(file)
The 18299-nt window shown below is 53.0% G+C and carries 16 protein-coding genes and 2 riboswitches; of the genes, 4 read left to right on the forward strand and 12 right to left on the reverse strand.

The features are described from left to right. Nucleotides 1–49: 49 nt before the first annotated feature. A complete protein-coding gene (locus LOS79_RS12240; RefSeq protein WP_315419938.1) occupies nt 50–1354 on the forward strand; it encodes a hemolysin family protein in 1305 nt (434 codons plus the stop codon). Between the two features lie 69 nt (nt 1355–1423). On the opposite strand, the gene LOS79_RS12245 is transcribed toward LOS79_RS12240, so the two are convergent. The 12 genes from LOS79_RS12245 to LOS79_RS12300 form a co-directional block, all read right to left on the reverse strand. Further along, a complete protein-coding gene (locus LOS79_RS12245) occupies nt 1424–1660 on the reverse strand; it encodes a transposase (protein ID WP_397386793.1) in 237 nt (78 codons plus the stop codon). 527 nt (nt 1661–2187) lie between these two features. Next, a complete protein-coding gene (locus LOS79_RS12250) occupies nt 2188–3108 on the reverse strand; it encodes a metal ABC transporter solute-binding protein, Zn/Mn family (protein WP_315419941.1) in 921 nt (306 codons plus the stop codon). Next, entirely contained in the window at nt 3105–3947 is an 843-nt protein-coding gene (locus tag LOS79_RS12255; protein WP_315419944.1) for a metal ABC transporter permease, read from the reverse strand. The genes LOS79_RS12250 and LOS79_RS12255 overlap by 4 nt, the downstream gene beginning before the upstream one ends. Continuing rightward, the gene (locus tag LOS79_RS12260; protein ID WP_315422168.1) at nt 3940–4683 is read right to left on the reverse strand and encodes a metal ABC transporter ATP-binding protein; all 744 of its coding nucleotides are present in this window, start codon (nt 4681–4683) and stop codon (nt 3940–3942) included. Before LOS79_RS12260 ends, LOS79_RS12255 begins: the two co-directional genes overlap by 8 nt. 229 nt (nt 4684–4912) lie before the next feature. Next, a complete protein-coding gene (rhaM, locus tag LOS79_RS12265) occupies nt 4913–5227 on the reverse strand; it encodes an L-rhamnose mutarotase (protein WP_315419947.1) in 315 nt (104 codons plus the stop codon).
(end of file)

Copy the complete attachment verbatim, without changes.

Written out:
The 18299-nt window shown below is 53.0% G+C and carries 16 protein-coding genes and 2 riboswitches; of the genes, 4 read left to right on the forward strand and 12 right to left on the reverse strand.

The features are described from left to right. Nucleotides 1–49: 49 nt before the first annotated feature. A complete protein-coding gene (locus LOS79_RS12240; RefSeq protein WP_315419938.1) occupies nt 50–1354 on the forward strand; it encodes a hemolysin family protein in 1305 nt (434 codons plus the stop codon). Between the two features lie 69 nt (nt 1355–1423). On the opposite strand, the gene LOS79_RS12245 is transcribed toward LOS79_RS12240, so the two are convergent. The 12 genes from LOS79_RS12245 to LOS79_RS12300 form a co-directional block, all read right to left on the reverse strand. Further along, a complete protein-coding gene (locus LOS79_RS12245) occupies nt 1424–1660 on the reverse strand; it encodes a transposase (protein ID WP_397386793.1) in 237 nt (78 codons plus the stop codon). 527 nt (nt 1661–2187) lie between these two features. Next, a complete protein-coding gene (locus LOS79_RS12250) occupies nt 2188–3108 on the reverse strand; it encodes a metal ABC transporter solute-binding protein, Zn/Mn family (protein WP_315419941.1) in 921 nt (306 codons plus the stop codon). Next, entirely contained in the window at nt 3105–3947 is an 843-nt protein-coding gene (locus tag LOS79_RS12255; protein WP_315419944.1) for a metal ABC transporter permease, read from the reverse strand. The genes LOS79_RS12250 and LOS79_RS12255 overlap by 4 nt, the downstream gene beginning before the upstream one ends. Continuing rightward, the gene (locus tag LOS79_RS12260; protein ID WP_315422168.1) at nt 3940–4683 is read right to left on the reverse strand and encodes a metal ABC transporter ATP-binding protein; all 744 of its coding nucleotides are present in this window, start codon (nt 4681–4683) and stop codon (nt 3940–3942) included. Before LOS79_RS12260 ends, LOS79_RS12255 begins: the two co-directional genes overlap by 8 nt. 229 nt (nt 4684–4912) lie before the next feature. Next, a complete protein-coding gene (rhaM, locus tag LOS79_RS12265) occupies nt 4913–5227 on the reverse strand; it encodes an L-rhamnose mutarotase (protein WP_315419947.1) in 315 nt (104 codons plus the stop codon).